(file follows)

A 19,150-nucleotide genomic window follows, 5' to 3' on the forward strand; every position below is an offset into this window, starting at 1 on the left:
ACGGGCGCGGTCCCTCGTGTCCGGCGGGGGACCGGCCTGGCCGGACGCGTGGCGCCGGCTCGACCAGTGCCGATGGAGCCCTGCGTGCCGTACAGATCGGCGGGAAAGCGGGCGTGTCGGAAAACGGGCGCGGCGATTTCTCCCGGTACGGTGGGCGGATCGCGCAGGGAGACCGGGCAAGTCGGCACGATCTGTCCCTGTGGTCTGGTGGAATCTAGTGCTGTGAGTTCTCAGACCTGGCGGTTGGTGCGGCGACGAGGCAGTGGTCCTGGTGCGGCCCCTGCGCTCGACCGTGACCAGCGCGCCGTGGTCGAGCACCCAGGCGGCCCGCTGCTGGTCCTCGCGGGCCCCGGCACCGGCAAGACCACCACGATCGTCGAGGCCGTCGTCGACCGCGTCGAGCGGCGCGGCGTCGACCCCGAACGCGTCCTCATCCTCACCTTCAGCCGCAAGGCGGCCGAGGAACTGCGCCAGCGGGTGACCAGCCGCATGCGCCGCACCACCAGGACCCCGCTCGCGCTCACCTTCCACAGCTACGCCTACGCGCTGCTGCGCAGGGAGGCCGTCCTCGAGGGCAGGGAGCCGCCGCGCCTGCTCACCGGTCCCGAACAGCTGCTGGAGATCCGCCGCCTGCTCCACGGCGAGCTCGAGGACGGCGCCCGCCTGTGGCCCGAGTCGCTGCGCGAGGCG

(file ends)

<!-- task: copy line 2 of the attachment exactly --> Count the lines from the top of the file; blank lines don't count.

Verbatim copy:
ACGGGCGCGGTCCCTCGTGTCCGGCGGGGGACCGGCCTGGCCGGACGCGTGGCGCCGGCTCGACCAGTGCCGATGGAGCCCTGCGTGCCGTACAGATCGGCGGGAAAGCGGGCGTGTCGGAAAACGGGCGCGGCGATTTCTCCCGGTACGGTGGGCGGATCGCGCAGGGAGACCGGGCAAGTCGGCACGATCTGTCCCTGTGGTCTGGTGGAATCTAGTGCTGTGAGTTCTCAGACCTGGCGGTTGGTGCGGCGACGAGGCAGTGGTCCTGGTGCGGCCCCTGCGCTCGACCGTGACCAGCGCGCCGTGGTCGAGCACCCAGGCGGCCCGCTGCTGGTCCTCGCGGGCCCCGGCACCGGCAAGACCACCACGATCGTCGAGGCCGTCGTCGACCGCGTCGAGCGGCGCGGCGTCGACCCCGAACGCGTCCTCATCCTCACCTTCAGCCGCAAGGCGGCCGAGGAACTGCGCCAGCGGGTGACCAGCCGCATGCGCCGCACCACCAGGACCCCGCTCGCGCTCACCTTCCACAGCTACGCCTACGCGCTGCTGCGCAGGGAGGCCGTCCTCGAGGGCAGGGAGCCGCCGCGCCTGCTCACCGGTCCCGAACAGCTGCTGGAGATCCGCCGCCTGCTCCACGGCGAGCTCGAGGACGGCGCCCGCCTGTGGCCCGAGTCGCTGCGCGAGGCG